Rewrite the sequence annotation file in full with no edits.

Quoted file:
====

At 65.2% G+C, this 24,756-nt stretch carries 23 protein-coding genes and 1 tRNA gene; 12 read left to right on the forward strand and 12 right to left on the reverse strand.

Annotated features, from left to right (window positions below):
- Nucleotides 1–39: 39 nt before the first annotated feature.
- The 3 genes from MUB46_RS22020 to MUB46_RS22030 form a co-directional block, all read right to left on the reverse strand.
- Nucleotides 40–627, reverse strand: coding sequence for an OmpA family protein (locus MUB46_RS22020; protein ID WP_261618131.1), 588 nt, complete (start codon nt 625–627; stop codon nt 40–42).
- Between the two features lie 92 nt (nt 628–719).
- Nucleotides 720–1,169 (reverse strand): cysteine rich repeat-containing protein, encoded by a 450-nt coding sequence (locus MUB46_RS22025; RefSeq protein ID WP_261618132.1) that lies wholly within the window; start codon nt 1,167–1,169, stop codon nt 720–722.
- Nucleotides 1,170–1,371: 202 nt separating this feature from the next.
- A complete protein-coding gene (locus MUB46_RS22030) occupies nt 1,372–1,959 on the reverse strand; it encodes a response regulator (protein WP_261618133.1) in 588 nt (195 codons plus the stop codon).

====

At 65.2% G+C, this 24,756-nt stretch carries 23 protein-coding genes and 1 tRNA gene; 12 read left to right on the forward strand and 12 right to left on the reverse strand.

Annotated features, from left to right (window positions below):
- Nucleotides 1–39: 39 nt before the first annotated feature.
- The 3 genes from MUB46_RS22020 to MUB46_RS22030 form a co-directional block, all read right to left on the reverse strand.
- Nucleotides 40–627, reverse strand: coding sequence for an OmpA family protein (locus MUB46_RS22020; protein ID WP_261618131.1), 588 nt, complete (start codon nt 625–627; stop codon nt 40–42).
- Between the two features lie 92 nt (nt 628–719).
- Nucleotides 720–1,169 (reverse strand): cysteine rich repeat-containing protein, encoded by a 450-nt coding sequence (locus MUB46_RS22025; RefSeq protein ID WP_261618132.1) that lies wholly within the window; start codon nt 1,167–1,169, stop codon nt 720–722.
- Nucleotides 1,170–1,371: 202 nt separating this feature from the next.
- A complete protein-coding gene (locus MUB46_RS22030) occupies nt 1,372–1,959 on the reverse strand; it encodes a response regulator (protein WP_261618133.1) in 588 nt (195 codons plus the stop codon).